On this page we will define Medicare, discuss eligibility and enrollment periods then look at Parts A and B in a little more detail including coverage, choices and costs.
Medicare is a federal health insurance program for people 65 and older and others with disabilities.
• Medicare Parts A and B are considered Original Medicare.
• Part A pays for hospital care and Part B pays for doctor visits and other outpatient care.
Original Medicare does not cover everything.
While original Medicare helps you get basic health care coverage, you are expected to pay some of the costs. There are several options to cover these costs through a standardized Medicare Supplement to which you can add a stand-alone Medicare Part D prescription plan. Or you can enroll in a Medicare Part C Advantage Plan that may include prescription drug coverage.
Some of the elements original Medicare (Parts A and B) does not cover are: vision, hearing, dental, prescription drugs.
When are you eligible?
You are eligible to enroll in Medicare at age 65 or if you are younger and have been disabled for 24 months. Your Initial Election Period (IEP) runs three months before your 65th birthday month, the month of your 65th birthday, and three months after your 65th birthday month. During this time, you can enroll in a Medicare advantage plan with or without prescription drug coverage or a stand-alone part D prescription plan. If you are enrolling in a Medicare supplement you have an additional two months to enroll. If you wait longer than these initial enrollment dates you may have to pay more and or go through an underwriting process.
Your plan choices are not permanent.
The choices you make during your Initial Election Period (IEP) do not lock you in permanently. Over time, as your health care coverage needs change you may change coverage. Medicare supplements can be changed any time of year. For Medicare Advantage Plans and Part D Prescription Drug Plans (PDPs) you will have an opportunity each year during the fall Annual Enrollment Period (AEP) to make changes to these plans. Remember there may be restrictions to rejoining an employer-sponsored Medicare Companion plan.
Medicare Part A (hospital coverage).
Medicare Part A helps to cover the cost of inpatient hospital stays and skilled nursing facility visits after a hospital stay as well as hospice care and home healthcare visits for the homebound. You may use any facility in the United States that accepts Medicare.
Deductibles and coinsurance.
The Part A inpatient hospital coverage for 2019 has a $1,364 deductible. If you are in the hospital longer than 60 days consecutively there is a copayment for days 61 through 90 of $341 per day. For days 91 through 150 that copayment doubles to $682 per day. The skilled nursing facility coverage pays the full cost of your inpatient visit for days one through 20. Beyond that, days 21 through 100 you are responsible for a $170.50 per day copayment. After 100 days the skilled nursing facility care benefits stops. The hospice care and home healthcare visits for the homebound do not require a copayment on your part provided you use a Medicare approved agency or facility.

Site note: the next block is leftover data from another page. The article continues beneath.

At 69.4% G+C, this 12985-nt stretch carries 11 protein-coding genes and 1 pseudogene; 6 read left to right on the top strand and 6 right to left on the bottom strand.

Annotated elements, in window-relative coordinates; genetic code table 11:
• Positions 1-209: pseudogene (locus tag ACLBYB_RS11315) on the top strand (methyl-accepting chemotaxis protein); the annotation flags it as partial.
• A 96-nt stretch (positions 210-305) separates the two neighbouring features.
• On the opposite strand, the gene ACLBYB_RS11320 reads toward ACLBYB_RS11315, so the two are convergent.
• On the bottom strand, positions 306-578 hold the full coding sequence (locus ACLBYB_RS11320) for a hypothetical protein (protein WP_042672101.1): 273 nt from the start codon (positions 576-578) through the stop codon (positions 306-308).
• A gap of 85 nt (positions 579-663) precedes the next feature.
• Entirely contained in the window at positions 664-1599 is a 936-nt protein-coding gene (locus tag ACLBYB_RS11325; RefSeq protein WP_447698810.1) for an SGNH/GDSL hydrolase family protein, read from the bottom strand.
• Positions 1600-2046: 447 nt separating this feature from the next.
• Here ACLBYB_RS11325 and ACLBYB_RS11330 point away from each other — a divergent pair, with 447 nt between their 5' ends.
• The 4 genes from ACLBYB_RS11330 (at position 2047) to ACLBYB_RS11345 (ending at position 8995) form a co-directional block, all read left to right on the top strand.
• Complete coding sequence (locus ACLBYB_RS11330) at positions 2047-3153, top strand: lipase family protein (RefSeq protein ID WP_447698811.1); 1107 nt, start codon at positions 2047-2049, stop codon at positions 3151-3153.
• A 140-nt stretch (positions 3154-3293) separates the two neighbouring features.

If you made payroll contributions to Medicare for 40 quarters or 10 years you will not pay a premium for Part A. If you did not make those contributions you will be charged a premium.
Medicare Part B (doctor visits).
Medicare Part B helps to cover the cost of medical expenses including doctor visits, lab tests, x-rays, radiology and surgery etc. generally you can see any doctor who accepts Medicare and is accepting patients. There are some coverage limits for example physical therapy is limited to a specific dollar amount annually. Remember that Part B will only cover vision services under certain circumstances for example, glaucoma, cataracts or macular degeneration.
Deductibles and coinsurance.
Medicare Part B has a calendar year deductible, starting at $185. Once you meet that deductible Medicare will pay 80% of the Medicare approved amount and you are responsible for 20%. It is important to remember that that 20% has no out-of-pocket maximum. You are also responsible for Part B excess charges, if the doctor does not accept the Medicare approved amount as full payment, they can charge more. However, they may only charge 15% more than the Medicare approved amount.
In most cases, for people new to Medicare, the premium for Medicare part B is $135.50 per month which will be deducted from your Social Security check. If you are not collecting Social Security you will be billed quarterly for that premium. For those with higher incomes the premium for part B can be more.